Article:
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Phacoemulsification (No Stitch, No injection Cataract Surgery)

Phacoemulsification  is the most common form of cataract removal surgery as no stitches are used to close the wound, and often no eye patch is required after surgery.
Phacoemulsification typically comprises the following steps:

  • Anaesthetic - The eye is numbed with using simple anaesthetic eye drops.
  • Corneal Incision - Two cuts are made through the clear cornea to allow insertion of instruments into the eye.
  • Capsulorhexis - A needle or small pair of forceps is used to create a circular hole in the capsule (or bag) in which the natural lens sits.
  • Phacoemulsification - A handheld probe is used to break up and emulsify the lens into liquid using the energy of ultrasound waves. The resulting 'emulsion' is sucked away.
  • Irrigation and Aspiration - The cortex which is the soft outer layer of the cataract is aspirated or sucked away. Fluid removed is continually replaced with a salt solution to prevent collapse of the structure of the anterior chamber (the front part of the eye).

Lens insertion – An acrylic foldable lens is inserted into the capsular bag that originally contains the natural lens.


There are a variety of intraocular lens styles available for implantation, including monofocal, toric, and multifocal intraocular lenses.
1. Monofocal lens: These lenses are the most commonly implanted lenses today. They have equal power in all regions of the lens and can provide high-quality distance vision, usually with only a light pair of spectacles. Monofocal lenses are in sharpest focus at only one distance. They do not correct pre-existing astigmatism, a result of irregular corneal shape that can distort vision at all distances. Patients who have had monofocal intraocular lenses implanted usually require reading glasses.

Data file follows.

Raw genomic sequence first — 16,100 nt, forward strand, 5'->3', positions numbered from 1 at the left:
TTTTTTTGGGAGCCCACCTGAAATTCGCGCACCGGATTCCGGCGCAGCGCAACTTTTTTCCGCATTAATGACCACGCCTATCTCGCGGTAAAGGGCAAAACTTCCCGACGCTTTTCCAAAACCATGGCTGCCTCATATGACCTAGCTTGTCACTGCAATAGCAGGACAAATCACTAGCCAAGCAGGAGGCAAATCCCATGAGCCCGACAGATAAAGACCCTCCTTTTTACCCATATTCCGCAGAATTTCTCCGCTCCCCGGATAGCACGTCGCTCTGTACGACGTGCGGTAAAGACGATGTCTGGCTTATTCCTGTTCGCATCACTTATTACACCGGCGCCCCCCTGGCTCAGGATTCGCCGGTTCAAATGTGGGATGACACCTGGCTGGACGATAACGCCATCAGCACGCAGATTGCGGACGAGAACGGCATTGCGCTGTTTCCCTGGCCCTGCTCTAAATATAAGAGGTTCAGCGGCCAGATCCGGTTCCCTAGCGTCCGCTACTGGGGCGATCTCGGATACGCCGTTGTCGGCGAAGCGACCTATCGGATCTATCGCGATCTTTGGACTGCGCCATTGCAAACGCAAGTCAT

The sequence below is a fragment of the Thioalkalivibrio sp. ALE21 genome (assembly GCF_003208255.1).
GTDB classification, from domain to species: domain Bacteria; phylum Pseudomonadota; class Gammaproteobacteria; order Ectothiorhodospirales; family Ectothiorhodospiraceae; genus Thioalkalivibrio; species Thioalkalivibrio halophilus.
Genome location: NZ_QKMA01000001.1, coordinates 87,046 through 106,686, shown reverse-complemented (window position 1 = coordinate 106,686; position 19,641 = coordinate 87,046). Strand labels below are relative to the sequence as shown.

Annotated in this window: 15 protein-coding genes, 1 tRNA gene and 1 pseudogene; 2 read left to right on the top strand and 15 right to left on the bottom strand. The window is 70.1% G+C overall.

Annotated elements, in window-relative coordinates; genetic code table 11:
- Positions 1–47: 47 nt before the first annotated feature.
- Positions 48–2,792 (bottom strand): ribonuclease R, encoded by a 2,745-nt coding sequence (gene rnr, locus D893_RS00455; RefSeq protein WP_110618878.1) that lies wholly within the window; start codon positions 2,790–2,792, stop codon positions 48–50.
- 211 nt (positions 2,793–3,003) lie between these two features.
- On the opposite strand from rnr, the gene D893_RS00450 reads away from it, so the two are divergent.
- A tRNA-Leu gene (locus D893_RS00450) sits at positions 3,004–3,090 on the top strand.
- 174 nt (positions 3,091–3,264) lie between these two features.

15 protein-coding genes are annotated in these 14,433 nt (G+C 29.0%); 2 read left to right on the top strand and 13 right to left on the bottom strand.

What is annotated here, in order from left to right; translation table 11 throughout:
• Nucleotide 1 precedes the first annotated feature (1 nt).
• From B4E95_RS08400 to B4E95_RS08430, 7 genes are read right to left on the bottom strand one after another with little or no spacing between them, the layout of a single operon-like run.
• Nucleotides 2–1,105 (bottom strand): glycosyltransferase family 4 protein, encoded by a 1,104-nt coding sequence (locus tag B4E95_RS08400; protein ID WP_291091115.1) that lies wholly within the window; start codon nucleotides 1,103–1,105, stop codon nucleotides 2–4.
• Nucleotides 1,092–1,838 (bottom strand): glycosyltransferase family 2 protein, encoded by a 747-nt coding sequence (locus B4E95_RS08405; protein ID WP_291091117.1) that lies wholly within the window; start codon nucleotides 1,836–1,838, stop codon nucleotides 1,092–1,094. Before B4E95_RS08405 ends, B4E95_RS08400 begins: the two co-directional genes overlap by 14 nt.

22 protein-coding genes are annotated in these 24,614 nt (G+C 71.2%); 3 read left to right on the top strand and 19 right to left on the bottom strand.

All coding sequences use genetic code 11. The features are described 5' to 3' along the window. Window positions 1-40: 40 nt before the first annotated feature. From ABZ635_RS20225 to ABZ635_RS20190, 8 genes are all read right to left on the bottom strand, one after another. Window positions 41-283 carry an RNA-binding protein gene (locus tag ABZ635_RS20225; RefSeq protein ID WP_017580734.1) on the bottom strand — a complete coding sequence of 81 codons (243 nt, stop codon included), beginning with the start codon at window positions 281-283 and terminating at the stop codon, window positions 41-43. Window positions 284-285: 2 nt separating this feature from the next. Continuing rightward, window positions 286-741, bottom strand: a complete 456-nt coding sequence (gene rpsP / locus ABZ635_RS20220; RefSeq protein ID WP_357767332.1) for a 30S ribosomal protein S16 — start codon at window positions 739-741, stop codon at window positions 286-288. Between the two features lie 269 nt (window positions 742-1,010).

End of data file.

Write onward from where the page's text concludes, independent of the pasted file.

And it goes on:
2. Toric lens: Toric lenses have more power in one specific region in the lens to correct astigmatism as well as distance vision. Due to the difference in lens power in different areas, the correction of astigmatism with a toric lens requires that the lens be positioned in a very specific configuration.
3. Multifocal lens: Multifocal intraocular lenses are one of the latest advancements in lens technology. These lenses have a variety of regions with different power that allows some individuals to see at a variety of distances, including distance, intermediate, and near. While promising, multifocal lenses are not for everyone. They can cause significantly more glare than monofocal or toric lenses. Multifocal lenses cannot correct astigmatism, and some patients still require spectacles or contact lenses for clearest vision.


Before you go home, you may receive the following:

  • A patch to wear over your eye until the follow-up exam
  • Eyedrops to prevent infection, treat inflammation, and help with healing
  • You will need to have someone drive you home after surgery.
  • You will usually have a follow-up exam with your doctor the next day.

Tips for safe recovery after cataract surgery:
Recovery takes about 2 weeks.

  • Wear dark sunglasses outside after you remove the patch.
  • Wash your hands well before and after using eye drops and touching your eye.
  •  Try not to get soap and water in your eye when you are bathing or showering for the first few days.
  • Light activities are best as you recover.

Most important -Keep your follow-up visit with your doctor.

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